Google Chrome may be almost every user’s go-to browser given the obvious advantages, but the piece of software does leave some improvements to be desired, especially on the battery consumption front if you’re using a notebook. This is exactly what the team at Google has targeted to fix, as Chrome gears up to offer smart Flash content playback, improving the battery life of your notebook.

Adobe Flash may be, for some at least, eye-candy and seem ‘flashy’ given the variety of content it can display giving life to a webpage, but the platform is a swinging hammer when it comes to battery life performance. According to Google, there was a need to eliminate all non-webpage-centric Flash based content and only focus on what is central to the site the user is visiting.


The new update will “intelligently pause Flash content (like Flash animations) that aren’t central to the webpage,” but will allow the browser to run content central to the webpage. This means, if you’re watching a Flash based video in Chrome, the browser will pause content like ad animations but continue to play the video you’re watching. This however, could mean that the feature pauses some content you’re interested in as well, but luckily the Big G has the answer for that too.


In case you come across content that is paused on a webpage, simply click it once to resume playback. I’m sure some of you may have already experienced such content that you have paused and played before, only this time Chrome will be pausing these automatically and intelligently. Needless to say, this should definitely improve the battery life on different laptops, especially on a MacBook, where battery retention issue is quite prevalent when it comes to Flash. “This update significantly reduces power consumption, allowing you to surf the web longer before having to hunt for a power outlet,” says Google.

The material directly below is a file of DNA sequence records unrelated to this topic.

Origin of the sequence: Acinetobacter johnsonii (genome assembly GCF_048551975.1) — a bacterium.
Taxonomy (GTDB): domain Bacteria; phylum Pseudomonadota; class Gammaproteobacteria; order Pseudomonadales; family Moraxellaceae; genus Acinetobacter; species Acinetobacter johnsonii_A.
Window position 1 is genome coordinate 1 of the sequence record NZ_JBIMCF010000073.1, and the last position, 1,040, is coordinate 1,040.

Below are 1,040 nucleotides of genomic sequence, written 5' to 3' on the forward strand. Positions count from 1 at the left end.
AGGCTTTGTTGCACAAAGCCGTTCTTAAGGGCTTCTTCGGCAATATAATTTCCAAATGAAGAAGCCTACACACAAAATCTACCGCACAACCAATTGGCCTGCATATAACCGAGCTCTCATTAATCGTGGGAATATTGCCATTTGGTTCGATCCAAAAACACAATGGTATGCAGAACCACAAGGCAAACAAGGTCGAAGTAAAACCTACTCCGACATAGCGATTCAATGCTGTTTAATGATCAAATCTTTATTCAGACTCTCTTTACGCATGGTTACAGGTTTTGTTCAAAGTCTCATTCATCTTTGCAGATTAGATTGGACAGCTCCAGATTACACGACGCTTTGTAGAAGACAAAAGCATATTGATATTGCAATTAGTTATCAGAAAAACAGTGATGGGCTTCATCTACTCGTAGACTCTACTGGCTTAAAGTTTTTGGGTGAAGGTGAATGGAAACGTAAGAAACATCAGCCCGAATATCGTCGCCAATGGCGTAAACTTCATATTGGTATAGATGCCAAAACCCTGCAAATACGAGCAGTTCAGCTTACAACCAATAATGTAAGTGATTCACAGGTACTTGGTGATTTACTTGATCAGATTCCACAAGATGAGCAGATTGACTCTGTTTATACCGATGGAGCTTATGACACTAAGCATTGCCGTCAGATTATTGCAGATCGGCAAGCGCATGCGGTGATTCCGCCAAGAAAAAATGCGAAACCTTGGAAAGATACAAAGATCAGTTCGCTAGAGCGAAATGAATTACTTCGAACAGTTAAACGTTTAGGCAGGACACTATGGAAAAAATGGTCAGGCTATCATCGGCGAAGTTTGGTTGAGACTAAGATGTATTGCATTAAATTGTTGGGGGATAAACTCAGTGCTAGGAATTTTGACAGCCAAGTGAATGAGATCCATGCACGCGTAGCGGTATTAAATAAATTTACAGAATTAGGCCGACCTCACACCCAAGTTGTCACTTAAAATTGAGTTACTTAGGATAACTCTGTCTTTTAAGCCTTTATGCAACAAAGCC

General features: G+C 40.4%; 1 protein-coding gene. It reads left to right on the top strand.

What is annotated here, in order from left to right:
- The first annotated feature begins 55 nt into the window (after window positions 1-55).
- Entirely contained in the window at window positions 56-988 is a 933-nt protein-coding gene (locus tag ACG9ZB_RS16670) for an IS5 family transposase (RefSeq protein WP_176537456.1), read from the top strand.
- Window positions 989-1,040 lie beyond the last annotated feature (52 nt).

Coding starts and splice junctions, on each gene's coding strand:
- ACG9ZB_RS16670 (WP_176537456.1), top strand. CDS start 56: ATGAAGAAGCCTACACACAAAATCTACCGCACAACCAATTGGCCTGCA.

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The update will be enabled by default on the latest Chrome Beta for desktop, and is already available for download. For those on the Chrome desktop, the update should start rolling out soon enough for users. Chrome users can also manually enable or disable the feature by heading into Chrome’s content settings and selecting “Detect and run important plugin content.”

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